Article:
These last few years will go down as a time when Marylanders took steps to recognize the humanity of those who have too often been marginalized. In 2011, the General Assembly voted to stop penalizing children whose parents brought them to the United States illegally when it came time for them to go to college, an important gesture in the nation's polarized immigration debate. In 2012, lawmakers extended equal rights to same-sex couples who wanted to marry. And in 2014, legislators reached out to perhaps the most marginalized group of all, those who do not identify with the sex they were assigned at birth, by passing the Fairness for All Marylanders Act, which Gov. Martin O'Malley plans to sign this month.

What was even more heartening than the action by the legislature and the governor was the willingness of voters to look beyond scare tactics from opponents and validate both Maryland's Dream Act and marriage equality laws at the ballot. Now the same group that so badly misread the will of the people in petitioning those two laws to referendum is again asking Marylanders to cast a vote for the cause of discrimination and repeal the protections for transgender people. We doubt the voters will be any better disposed to their efforts this time around.

The arguments advanced by Del. Neil Parrott and others who are organizing the petition drive would seem juvenile in a 3rd grade classroom. Rather than addressing the very real need to protect transgender people from discrimination in employment, housing and other matters, they are trying to convince the public that this bill will lead to a rash of men putting on dresses and going into public bathrooms to ogle women.

It's difficult to know where to start in explaining why this argument is ridiculous, and it's somewhat embarrassing for our state that we should have to do so. But here goes.

First, it takes more than putting on a dress to be covered by this law. It requires that a person exhibit "consistent and uniform assertion" of their gender identity or present evidence that the gender identity is "sincerely held as part of the person's core identity." To caricature this as a bill about men in dresses is to demean the very real and often very difficult experiences of those who do not identify with the gender they were assigned at birth.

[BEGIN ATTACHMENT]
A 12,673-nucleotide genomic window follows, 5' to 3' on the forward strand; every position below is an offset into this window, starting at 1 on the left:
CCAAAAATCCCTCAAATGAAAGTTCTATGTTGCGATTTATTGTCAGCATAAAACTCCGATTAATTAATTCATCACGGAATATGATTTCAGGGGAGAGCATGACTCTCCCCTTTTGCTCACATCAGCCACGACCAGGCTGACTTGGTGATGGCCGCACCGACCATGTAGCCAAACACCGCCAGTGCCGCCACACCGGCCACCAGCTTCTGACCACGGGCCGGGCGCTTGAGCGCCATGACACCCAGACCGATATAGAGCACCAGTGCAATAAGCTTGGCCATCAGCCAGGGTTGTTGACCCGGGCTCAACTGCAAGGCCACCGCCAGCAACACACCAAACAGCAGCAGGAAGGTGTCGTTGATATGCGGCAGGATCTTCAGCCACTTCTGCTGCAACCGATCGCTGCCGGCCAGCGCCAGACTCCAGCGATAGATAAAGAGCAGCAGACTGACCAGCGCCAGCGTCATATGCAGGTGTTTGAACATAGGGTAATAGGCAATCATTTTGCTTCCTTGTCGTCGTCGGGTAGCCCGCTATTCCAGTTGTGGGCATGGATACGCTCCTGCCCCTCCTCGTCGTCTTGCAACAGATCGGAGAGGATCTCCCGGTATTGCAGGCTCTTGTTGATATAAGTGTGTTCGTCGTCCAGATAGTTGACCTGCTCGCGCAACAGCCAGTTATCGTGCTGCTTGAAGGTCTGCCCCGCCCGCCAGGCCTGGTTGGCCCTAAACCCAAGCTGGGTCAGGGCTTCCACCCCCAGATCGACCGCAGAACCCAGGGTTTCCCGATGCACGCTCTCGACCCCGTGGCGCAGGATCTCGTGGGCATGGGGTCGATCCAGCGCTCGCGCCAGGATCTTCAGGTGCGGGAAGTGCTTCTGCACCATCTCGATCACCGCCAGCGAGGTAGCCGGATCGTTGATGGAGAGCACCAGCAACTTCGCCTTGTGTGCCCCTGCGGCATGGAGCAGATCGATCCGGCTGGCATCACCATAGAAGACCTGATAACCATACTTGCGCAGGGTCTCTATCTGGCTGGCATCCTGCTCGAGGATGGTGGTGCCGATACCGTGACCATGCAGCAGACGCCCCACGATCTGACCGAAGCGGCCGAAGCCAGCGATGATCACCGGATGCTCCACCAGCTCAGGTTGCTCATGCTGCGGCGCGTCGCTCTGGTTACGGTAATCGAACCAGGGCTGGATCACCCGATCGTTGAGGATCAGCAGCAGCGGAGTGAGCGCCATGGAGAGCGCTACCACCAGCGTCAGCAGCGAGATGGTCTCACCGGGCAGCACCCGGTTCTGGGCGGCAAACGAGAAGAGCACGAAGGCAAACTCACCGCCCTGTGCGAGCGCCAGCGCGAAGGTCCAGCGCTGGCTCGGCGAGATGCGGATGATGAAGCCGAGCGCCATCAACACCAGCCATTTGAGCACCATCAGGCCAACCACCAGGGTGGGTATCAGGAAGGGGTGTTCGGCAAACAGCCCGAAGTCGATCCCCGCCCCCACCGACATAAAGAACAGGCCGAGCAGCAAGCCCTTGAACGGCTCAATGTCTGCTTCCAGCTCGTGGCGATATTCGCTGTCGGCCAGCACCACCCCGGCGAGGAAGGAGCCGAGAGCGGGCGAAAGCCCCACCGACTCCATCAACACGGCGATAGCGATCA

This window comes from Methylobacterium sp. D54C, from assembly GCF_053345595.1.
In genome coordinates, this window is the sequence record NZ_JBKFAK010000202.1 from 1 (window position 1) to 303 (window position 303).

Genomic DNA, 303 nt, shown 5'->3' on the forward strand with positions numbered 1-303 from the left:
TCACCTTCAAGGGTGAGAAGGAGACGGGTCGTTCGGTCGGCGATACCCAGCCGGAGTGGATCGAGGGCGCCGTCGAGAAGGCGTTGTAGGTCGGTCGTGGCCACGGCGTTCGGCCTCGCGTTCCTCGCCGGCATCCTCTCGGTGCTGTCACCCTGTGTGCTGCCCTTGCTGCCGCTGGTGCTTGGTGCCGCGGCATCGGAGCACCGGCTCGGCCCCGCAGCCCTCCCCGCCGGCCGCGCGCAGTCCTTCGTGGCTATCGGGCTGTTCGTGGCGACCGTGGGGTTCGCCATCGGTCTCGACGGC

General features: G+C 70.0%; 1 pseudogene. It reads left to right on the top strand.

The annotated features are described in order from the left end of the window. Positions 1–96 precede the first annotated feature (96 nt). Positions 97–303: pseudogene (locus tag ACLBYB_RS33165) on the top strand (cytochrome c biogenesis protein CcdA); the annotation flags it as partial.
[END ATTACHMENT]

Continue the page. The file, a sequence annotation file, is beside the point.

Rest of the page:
Second, the misconduct Mr. Parrott and others predict, including indecent exposure and sexual assault, remains illegal no matter the gender or gender identity of the person committing it.

Third, transgender people do, in fact, go to the bathroom now. Usually, they use the bathroom with which they identify, and the one with which the public most readily identifies them. Given that, by conservative estimates, half of one percent of the population is transgender, chances are that Mr. Parrott has already been in a bathroom with a transgender person; he just didn't realize it.

Fourth, it's not as if this is some new and untested idea. Seventeen states and Washington, D.C., already have similar laws, and it has not led to a rash of peeping Toms. Closer to home, four of Maryland's largest jurisdictions — Baltimore City and Baltimore, Howard and Montgomery counties — have laws protecting against discrimination based on gender identity. Howard County's law has been in effect since 2011. Since then, Howard County police have recorded not a single incident like the ones opponents of this legislation are warning of.

Finally, all this focus on who relieves themselves where obscures a tragic legacy of violence, discrimination and alienation transgender people have experienced simply as a consequence of being who they are. A 2011 report by the National Center for Transgender Equality and the National Gay and Lesbian Task Force found that 81 percent of transgender Marylanders surveyed had experienced harassment at school and 71 percent had at work. Forty-two percent experienced an adverse job action — such as being fired or denied a promotion — because of their gender identity. And 54 percent had been verbally harassed or disrespected in a public place such as a restaurant, hotel or government agency. And that's not to speak of those who have experienced physical violence. Chrissy Lee Polis, who was beaten in a Rosedale McDonald's in 2011, is Maryland's most famous victim of anti-transgender violence, but she is hardly alone.

We would like to think that the petitioners won't be able to find 55,736 people who would be willing to sign on to their effort. But if they do, we have every confidence that the majority of voters will do just what they did when the Dream Act and marriage equality were petitioned to the ballot, and that is to reaffirm that we believe in the fundamental human rights of everyone who calls Maryland home.


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